Dollar gains, yields ease after Powell inflation comments

BY Reuters | TREASURY | 06/28/22 10:59 PM EDT

By Caroline Valetkevitch

NEW YORK (Reuters) - U.S. Treasury yields eased for a second consecutive day and the dollar rose on Wednesday after Federal Reserve Chairman Jerome Powell said there is a risk the U.S. central bank's interest rate hikes will slow the economy too much, but the bigger risk is persistent inflation.

The S&P 500 ended slightly lower, and looked set to put in the worst first-half for the U.S. benchmark index in more than five decades.

"The clock is kind of running on how long will you remain in a low-inflation regime. ... The risk is that because of the multiplicity of shocks you start to transition into a higher inflation regime and our job is to literally prevent that from happening and we will prevent that from happening," Powell said at a European Central Bank conference.

Investors have worried that an aggressive push by the Fed to dampen inflation will tip the economy into recession.

Matt Stucky, senior portfolio manager at Northwestern Mutual Wealth Management Company, said investors are waiting for Thursday's data on the personal consumption expenditures (PCE) price index.

"A slowdown or a mild recession is almost consensus at this point as it relates to the economy," he said. "The question from here is how much does the Fed have to do to get inflation under control."

A Commerce Department report on Wednesday showed that the U.S. economy contracted slightly more than previously estimated in the first quarter as the trade deficit widened to a record high and a resurgence in COVID-19 infections hurt spending on services like recreation.

Treasury yields slipped as inflation worries hounded investors.

The yield on 10-year Treasury notes fell 10.5 basis points to 3.102%, while the two-year's yield slid 6.5 basis points to 3.059%.

In foreign exchange, the dollar index rose 0.593%, with the euro up 0.02% to $1.0441.

On Wall Street, the Dow Jones Industrial Average rose 82.32 points, or 0.27%, to 31,029.31, the S&P 500 lost 2.72 points, or 0.07%, to 3,818.83 and the Nasdaq Composite dropped 3.65 points, or 0.03%, to 11,177.89.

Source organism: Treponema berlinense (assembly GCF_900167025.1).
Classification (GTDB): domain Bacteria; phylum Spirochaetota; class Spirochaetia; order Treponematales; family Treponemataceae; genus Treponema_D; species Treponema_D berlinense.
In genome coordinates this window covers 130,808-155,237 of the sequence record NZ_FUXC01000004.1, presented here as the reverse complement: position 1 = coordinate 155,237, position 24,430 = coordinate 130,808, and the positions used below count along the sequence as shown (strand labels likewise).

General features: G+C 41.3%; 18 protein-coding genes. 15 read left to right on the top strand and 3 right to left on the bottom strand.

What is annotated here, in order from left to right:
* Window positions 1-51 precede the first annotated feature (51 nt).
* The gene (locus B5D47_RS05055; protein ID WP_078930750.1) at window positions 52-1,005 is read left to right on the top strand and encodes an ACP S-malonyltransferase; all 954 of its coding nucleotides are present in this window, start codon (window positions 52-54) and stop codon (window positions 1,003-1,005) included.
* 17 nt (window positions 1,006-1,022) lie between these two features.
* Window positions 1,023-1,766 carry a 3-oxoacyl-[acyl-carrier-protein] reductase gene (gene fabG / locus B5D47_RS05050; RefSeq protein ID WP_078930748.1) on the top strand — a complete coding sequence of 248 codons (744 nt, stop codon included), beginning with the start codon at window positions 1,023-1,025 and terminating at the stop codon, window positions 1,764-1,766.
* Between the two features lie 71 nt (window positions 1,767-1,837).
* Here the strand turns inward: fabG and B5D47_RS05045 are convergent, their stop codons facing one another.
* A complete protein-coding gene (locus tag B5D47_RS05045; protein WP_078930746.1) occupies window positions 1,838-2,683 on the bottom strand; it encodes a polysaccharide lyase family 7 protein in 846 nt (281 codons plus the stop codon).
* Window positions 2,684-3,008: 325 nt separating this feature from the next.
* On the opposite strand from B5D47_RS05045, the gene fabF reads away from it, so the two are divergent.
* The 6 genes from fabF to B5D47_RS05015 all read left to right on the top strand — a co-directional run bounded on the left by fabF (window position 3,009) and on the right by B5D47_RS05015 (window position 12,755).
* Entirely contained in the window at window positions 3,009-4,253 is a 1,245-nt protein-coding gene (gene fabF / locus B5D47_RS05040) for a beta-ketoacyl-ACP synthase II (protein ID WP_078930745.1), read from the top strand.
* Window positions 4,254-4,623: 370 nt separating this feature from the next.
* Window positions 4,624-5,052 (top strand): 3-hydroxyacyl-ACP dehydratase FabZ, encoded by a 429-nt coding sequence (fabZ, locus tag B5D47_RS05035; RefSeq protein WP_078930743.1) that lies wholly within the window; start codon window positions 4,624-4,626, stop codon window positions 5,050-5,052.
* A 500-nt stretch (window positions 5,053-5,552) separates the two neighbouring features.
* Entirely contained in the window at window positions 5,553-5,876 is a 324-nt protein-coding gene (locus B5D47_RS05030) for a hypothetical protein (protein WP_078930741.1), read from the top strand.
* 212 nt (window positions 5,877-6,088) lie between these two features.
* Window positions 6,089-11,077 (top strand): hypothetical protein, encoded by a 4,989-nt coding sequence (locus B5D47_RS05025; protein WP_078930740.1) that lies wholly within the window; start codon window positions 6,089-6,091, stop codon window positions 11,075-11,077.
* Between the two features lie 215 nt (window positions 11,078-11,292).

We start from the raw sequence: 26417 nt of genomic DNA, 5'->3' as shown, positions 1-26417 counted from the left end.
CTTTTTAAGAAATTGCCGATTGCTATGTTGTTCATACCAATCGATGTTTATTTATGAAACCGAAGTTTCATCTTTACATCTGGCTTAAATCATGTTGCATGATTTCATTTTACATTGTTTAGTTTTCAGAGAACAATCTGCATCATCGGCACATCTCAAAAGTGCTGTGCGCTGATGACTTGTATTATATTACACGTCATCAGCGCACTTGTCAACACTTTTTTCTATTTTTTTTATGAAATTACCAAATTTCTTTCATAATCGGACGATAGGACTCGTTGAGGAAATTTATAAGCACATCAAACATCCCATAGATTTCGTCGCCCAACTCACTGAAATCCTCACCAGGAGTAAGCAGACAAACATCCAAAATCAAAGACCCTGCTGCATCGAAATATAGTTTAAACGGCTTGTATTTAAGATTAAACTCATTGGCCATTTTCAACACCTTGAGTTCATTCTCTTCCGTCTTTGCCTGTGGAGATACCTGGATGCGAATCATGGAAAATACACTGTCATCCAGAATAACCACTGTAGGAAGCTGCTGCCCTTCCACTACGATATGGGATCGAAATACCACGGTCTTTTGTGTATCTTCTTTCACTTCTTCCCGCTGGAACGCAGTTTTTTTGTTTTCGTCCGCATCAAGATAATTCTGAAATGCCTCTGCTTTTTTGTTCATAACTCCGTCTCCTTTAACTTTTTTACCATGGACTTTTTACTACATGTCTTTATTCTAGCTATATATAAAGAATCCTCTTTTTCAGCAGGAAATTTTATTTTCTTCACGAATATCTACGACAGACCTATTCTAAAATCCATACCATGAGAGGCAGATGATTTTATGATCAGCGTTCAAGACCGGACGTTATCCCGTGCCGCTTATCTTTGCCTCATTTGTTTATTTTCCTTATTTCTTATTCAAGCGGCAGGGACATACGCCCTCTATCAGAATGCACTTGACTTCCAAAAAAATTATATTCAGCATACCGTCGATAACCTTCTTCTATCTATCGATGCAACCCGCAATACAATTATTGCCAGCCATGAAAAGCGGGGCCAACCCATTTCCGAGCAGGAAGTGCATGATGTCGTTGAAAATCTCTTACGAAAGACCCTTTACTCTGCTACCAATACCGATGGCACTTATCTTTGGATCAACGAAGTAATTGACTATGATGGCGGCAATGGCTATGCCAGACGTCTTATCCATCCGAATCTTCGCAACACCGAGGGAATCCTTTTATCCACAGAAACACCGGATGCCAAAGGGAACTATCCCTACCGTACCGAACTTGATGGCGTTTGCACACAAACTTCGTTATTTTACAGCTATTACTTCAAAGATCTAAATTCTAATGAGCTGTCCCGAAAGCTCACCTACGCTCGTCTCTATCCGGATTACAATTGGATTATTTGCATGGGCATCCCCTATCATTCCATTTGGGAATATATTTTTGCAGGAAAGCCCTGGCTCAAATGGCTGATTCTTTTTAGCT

With the end of the month and the second quarter a day away, the S&P 500 may be set for its biggest first-half percentage drop since 1970.

The pan-European STOXX 600 index lost 0.67% and MSCI's gauge of stocks across the globe shed 0.53%.

Oil prices fell, with an increase in U.S. gasoline and distillate inventories and worries over slower global economic growth overshadowing supply concerns.

Inflation fears have been fueled in large part by recent sharp gains in oil prices.

Brent futures for August delivery fell $1.72, or 1.5%, to settle at $116.26 a barrel. The August contract will expire on Thursday and the more-active September contract was down $1.35 to $112.45. U.S. West Texas Intermediate crude for August fell $1.98, or 1.8%, to settle at $109.78.

Spot gold dropped 0.1% to $1,818.13 an ounce.

Bitcoin last fell 0.21% to $20,218.24.

(Reporting by Caroline Valetkevitch; additional reporting by Sujata Rao in London and Stephen Culp and Herbert Lash in New York; Editing by Marguerita Choy and Alex Richardson)

In general the bond market is volatile, and fixed income securities carry interest rate risk. (As interest rates rise, bond prices usually fall, and vice versa. This effect is usually more pronounced for longer-term securities.) Fixed income securities also carry inflation risk and credit and default risks for both issuers and counterparties. Unlike individual bonds, most bond funds do not have a maturity date, so avoiding losses caused by price volatility by holding them until maturity is not possible.

Lower-quality debt securities generally offer higher yields, but also involve greater risk of default or price changes due to potential changes in the credit quality of the issuer. Any fixed income security sold or redeemed prior to maturity may be subject to loss.

Before investing, consider the funds' investment objectives, risks, charges, and expenses. Contact Fidelity for a prospectus or, if available, a summary prospectus containing this information. Read it carefully.

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